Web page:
Note taking helps you engage with information and remember it. When you’re making notes, you’re processing the information twice: once as it’s being said and again as you’re writing it down.
|Scooped by Charles Tiayon|
Note Taking and Retention
Note taking helps you engage with information and remember it. When you’re making notes, you’re processing the information twice: once as it’s being said and again as you’re writing it down. You end up retaining more information because you’re engaging with it on two levels.
It’s not a surprise, then, that students who take notes fare much better than those who don’t. This is because reviewing notes helps you move learned information from short-term to long-term memory, and also integrate new concepts with those you already know. Ultimately, studies indicate that academic performance in exams and paper writing improves when students take effective notes and consult them later.
Find Your Strategy
There are pros and cons for various note-taking methods. The key is to find some that work for you and use them
Jason Chou, assistant coordinator for upper division and graduate programs at the Academic Resource Center at the University of California, Riverside, believes that pen-and-paper note taking is beneficial. “Using a paper notebook is just as effective as using an electronic device for taking notes,” he says.
The majority of the respondents to a recent Student Health 101 survey said they choose the old-fashioned, paper-and-pen method.
If your typing is faster than your penmanship, using a laptop or tablet computer can work, too, and it might be much quicker.
Audio recording is another option for note taking. It can be more convenient if you’re not a fast writer or typist, discussion is fast-moving, or you like to review the class again to pick up things you might have missed. Just make sure you ask your instructor before recording his or her lecture. If viewing a lecture online, consider recording both the audio and the visual components to revisit later if needed.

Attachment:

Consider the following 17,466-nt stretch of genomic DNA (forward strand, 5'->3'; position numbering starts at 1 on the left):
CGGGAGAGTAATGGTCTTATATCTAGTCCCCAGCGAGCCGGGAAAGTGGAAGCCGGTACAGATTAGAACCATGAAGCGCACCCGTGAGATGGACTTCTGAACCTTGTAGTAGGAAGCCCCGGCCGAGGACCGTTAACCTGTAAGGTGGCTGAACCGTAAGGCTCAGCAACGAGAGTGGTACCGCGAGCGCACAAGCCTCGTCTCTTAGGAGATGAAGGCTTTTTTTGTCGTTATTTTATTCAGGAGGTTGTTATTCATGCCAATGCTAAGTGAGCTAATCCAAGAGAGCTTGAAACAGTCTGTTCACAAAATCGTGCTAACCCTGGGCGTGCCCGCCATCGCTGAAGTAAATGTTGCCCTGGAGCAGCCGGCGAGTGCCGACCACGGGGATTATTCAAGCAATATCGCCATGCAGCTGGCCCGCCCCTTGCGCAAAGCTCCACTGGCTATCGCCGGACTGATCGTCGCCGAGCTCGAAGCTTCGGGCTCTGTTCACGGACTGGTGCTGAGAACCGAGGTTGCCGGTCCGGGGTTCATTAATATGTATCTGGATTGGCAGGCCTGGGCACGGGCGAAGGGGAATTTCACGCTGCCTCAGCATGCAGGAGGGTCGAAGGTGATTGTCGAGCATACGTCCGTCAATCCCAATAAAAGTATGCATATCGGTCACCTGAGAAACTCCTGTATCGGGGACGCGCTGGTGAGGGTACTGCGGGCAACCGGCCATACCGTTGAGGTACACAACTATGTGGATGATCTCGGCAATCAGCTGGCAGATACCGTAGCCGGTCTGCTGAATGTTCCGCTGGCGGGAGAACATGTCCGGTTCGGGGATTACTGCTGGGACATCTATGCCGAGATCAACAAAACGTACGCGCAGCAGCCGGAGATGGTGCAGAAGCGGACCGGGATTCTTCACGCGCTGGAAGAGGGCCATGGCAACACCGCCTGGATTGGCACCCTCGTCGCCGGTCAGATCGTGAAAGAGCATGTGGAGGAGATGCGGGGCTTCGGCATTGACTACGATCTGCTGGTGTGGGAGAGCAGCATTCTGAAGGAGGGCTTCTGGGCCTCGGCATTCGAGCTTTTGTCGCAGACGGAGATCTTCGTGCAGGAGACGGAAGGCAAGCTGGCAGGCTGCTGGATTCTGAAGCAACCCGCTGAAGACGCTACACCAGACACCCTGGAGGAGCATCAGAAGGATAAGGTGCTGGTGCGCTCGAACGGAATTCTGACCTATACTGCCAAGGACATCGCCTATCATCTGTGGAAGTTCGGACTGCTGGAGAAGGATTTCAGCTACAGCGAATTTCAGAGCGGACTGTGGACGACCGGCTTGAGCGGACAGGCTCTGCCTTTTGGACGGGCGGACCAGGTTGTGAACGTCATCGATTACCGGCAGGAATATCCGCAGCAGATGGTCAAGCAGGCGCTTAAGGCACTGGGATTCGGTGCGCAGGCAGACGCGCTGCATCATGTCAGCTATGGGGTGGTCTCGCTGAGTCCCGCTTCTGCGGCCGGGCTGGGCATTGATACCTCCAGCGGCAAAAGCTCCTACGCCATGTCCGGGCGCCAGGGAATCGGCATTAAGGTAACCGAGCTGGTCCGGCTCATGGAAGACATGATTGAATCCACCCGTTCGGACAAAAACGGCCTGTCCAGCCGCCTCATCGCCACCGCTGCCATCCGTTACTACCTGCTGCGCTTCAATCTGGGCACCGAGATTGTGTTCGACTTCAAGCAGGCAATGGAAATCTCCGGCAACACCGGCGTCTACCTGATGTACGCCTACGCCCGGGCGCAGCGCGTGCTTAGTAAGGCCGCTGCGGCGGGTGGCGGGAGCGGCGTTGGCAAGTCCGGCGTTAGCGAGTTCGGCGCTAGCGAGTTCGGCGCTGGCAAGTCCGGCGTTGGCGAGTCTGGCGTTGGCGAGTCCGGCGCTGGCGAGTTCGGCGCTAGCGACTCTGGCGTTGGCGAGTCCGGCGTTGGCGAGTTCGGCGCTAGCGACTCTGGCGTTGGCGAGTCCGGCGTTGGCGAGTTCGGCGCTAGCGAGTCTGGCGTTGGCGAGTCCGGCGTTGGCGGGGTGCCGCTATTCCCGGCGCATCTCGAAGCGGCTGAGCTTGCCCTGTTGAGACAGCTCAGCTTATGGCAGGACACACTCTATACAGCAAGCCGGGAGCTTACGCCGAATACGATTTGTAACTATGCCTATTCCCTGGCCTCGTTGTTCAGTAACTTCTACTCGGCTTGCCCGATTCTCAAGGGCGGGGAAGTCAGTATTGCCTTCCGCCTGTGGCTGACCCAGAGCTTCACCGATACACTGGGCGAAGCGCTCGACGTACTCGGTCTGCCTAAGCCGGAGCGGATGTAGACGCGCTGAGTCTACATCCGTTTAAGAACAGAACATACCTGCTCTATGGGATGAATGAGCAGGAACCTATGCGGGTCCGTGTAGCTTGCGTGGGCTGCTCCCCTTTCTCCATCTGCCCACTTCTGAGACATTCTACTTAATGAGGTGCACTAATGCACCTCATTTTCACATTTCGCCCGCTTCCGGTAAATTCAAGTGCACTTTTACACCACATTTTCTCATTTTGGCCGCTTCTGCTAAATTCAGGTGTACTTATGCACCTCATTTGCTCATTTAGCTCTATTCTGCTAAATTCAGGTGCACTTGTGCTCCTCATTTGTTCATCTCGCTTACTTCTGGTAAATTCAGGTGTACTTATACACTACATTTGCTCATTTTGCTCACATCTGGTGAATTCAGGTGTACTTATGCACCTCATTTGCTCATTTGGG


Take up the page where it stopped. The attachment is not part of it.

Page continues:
Navigating an hour and a half of audio can be a daunting task. To keep yourself from viewing or listening to the entire lecture again, be selective with what you record. Stay alert and turn your recording device on and off in order to capture the most important or complicated information.
If you’re a visual learner, you can “record” notes by taking a picture. Amy Baldwin, a student success instructor at Pulaski Technical College in North Little Rock, Arkansas, says, “Many of my students take photos of the board.”
Some people find it extremely helpful to write things in various colors. This can help you categorize different types of information or highlight the most important points.
The Cornell Method
One immensely popular way of taking notes is the Cornell Method, which has you organize different types of note in various locations and colors. The method incorporates several note-taking strategies such as summation, examples, definitions, and asking questions.
Paige Ruschhaupt, lead writing tutor at the University of Houston-Victoria in Texas, says, “Cornell notes are arranged in a way that allows you to organize and find important information more easily. You can use them during a lecture and while you read assigned chapters in your textbooks, writing down main points, like vocabulary words and important dates.”
Now, I know what you’re thinking: It’s the 21st century. Who’s even using pens and paper anymore? Well, fear not, as there are a ton of helpful apps to support your note-taking capabilities. Here are some to check out:
This app, an Internet browser add-on, lets you highlight and post sticky notes in online text.
By far the most popular note-taking app, Evernote allows you to store notes online in the cloud. This means that even if you lose your phone or laptop, all your notes are still sleeping soundly online. Plus, you can access them anywhere, a convenient feature.
There’s no harm in trying out some different methods to see what works for you.
Whatever you choose, just remember that being engaged in class and actively cataloging the information is the first step toward brilliant, brain-expanding notes.